Roysten Abel’s The Manganiyar Seduction
I T IS tough to put in words the effect of a chorus of over 40 musicians, belting out sounds that have origins dating back over 400 years. But that is what The Manganiyar Seduction does, as one of the most popular modern-day showcases of the age-old genre of Manganiyar music. A movement that was started a decade ago in Delhi by noted theatre director and playwright Roysten Abel (Othello In Black and White), The Maganiyar Seduction is now an internationally acclaimed theatre musical, having travelled to France, Amsterdam, Sydney and New York. This week, Chennai will get its first taste of this splendid folk spectacle, with the powerful Rajasthani performance set to span over an hour and a half.
For those who are clueless about where this form of music comes from, here’s a bit of a crash course. The Manganiyars were royal court musicians who sang for the yesteryear royal families of Rajasthan. At some point, all the musicians converted to Islam, and the move evidently enhanced their already beautiful music by leaps and bounds, lending a deep rich quality to their renditions. Fast forward to the present century, and Abel came across two present-day Manganiyar musicians on one of his travels. Hooked by their music, he decided to create a new production of his own, called The Manganiyar Seduction, followed by the project, The Manganiyar Classroom, where he works along with the musicians’ children.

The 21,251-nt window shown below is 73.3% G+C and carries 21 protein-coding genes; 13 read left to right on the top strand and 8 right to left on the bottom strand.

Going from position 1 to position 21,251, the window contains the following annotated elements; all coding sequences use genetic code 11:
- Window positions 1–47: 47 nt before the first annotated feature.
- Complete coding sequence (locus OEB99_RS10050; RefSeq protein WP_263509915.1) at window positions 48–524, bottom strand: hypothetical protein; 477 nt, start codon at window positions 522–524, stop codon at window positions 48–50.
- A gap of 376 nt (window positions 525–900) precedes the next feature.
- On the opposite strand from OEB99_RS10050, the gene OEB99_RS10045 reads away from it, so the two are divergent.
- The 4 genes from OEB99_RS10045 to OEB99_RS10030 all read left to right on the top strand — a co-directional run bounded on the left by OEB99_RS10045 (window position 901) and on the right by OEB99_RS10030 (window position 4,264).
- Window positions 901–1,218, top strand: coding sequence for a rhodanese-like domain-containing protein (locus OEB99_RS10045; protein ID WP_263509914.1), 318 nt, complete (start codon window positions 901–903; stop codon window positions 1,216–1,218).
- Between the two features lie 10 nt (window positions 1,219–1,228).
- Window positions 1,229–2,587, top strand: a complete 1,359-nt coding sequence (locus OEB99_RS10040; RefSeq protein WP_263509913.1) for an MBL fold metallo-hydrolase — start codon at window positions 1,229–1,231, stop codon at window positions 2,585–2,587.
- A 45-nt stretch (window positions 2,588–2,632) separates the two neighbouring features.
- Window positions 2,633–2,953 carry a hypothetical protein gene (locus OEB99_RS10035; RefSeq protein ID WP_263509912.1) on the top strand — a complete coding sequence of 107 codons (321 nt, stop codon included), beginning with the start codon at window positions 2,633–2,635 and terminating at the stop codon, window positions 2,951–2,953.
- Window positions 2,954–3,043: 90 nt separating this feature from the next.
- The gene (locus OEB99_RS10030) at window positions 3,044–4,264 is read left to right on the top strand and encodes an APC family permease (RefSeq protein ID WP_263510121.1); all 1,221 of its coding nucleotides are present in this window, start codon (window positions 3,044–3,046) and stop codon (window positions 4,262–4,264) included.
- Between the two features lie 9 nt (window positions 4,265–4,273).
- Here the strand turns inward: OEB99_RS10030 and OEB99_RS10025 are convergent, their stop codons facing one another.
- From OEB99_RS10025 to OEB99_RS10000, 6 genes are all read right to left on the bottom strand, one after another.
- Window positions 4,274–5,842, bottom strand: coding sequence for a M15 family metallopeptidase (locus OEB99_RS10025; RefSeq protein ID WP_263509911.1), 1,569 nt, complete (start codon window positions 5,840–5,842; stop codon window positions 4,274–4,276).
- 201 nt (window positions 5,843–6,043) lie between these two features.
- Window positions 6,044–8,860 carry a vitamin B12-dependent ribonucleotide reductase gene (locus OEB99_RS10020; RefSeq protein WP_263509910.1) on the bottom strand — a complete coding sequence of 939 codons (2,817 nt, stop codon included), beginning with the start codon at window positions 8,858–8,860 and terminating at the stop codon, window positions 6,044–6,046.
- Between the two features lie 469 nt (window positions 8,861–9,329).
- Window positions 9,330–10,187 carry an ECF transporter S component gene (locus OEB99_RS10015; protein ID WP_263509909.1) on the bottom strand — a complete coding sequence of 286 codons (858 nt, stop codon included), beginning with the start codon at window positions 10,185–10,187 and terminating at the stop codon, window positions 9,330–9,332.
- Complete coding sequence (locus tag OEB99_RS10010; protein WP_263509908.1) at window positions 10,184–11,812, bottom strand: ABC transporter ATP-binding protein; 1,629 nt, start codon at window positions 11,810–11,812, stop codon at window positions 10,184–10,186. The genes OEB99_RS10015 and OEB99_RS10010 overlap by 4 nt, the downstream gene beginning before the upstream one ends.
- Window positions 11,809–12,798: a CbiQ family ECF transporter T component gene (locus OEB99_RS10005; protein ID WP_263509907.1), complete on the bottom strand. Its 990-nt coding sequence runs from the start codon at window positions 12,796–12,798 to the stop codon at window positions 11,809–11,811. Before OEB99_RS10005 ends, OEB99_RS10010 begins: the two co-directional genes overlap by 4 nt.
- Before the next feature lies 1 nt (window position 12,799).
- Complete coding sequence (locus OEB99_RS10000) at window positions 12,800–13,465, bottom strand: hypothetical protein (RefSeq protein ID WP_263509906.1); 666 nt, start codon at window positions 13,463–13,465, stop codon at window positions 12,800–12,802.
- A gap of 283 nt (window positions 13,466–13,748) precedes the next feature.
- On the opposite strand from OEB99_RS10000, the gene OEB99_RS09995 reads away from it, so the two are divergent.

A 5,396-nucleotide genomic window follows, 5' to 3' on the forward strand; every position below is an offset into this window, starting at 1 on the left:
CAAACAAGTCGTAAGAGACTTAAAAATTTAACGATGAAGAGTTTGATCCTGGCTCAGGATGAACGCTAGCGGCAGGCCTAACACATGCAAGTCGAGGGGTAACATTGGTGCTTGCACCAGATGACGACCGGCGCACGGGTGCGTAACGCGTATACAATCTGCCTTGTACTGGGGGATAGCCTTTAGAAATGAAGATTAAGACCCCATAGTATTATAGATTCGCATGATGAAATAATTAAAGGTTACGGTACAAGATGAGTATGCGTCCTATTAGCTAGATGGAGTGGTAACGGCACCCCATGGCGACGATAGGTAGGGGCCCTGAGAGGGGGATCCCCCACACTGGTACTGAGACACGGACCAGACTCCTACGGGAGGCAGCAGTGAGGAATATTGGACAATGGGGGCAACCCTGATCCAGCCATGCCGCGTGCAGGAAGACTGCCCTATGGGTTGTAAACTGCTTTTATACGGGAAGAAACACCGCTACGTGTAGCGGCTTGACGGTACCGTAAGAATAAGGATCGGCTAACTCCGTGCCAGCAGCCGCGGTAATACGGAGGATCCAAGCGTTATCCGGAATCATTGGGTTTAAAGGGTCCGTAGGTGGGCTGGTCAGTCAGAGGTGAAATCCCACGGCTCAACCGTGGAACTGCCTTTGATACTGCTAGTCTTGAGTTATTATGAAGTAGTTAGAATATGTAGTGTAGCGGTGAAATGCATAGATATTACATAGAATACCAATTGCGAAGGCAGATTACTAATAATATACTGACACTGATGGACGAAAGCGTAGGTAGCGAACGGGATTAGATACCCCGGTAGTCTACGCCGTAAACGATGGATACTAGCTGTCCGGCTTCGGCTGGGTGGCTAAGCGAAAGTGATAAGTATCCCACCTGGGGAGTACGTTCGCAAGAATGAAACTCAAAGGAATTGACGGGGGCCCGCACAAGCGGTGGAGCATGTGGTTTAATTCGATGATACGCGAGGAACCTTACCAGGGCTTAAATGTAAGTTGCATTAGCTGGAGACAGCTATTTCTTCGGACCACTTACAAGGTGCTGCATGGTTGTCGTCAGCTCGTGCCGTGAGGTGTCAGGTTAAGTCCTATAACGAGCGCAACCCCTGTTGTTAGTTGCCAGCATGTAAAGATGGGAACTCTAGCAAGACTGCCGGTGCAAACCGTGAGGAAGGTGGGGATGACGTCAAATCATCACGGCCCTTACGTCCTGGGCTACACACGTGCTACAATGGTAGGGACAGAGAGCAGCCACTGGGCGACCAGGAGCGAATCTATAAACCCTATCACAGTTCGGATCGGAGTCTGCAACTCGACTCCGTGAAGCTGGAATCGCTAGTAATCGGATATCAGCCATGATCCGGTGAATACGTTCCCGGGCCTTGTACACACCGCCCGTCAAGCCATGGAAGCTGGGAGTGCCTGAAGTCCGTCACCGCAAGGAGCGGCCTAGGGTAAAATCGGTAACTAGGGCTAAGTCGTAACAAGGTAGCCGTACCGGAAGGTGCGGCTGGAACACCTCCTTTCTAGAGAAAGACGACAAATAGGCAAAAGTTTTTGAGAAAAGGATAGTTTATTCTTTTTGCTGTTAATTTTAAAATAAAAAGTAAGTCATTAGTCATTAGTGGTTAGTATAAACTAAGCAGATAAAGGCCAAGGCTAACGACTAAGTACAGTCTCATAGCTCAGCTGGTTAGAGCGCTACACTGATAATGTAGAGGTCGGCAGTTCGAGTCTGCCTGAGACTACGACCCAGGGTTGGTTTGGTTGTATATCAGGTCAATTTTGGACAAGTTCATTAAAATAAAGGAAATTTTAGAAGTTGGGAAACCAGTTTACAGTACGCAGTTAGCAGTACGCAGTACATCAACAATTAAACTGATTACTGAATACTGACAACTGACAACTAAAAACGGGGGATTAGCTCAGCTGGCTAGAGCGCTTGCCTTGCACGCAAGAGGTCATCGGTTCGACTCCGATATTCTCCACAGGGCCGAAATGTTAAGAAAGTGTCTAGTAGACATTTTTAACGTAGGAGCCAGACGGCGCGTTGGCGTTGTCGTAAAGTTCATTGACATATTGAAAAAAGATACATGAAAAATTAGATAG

A set apart
The setting of the production stays true to the name, Seduction. Reminiscent of Jaipur’s Hawa Mahal and the red-light area of Amsterdam, the musicians sit inside their respective cubes on stage, each of them veiled by a red curtain in front, until their turn arrives. It starts on a seemingly slow note, but as the vocals and sounds of instruments intensify — of the kamancha, sarangi, algoza (double flute), and morchang —you can expect a
crescendo truly fit for kings.
On January 21, 7 pm. At Phoenix MarketCity. Details: phoenixmarketcity.com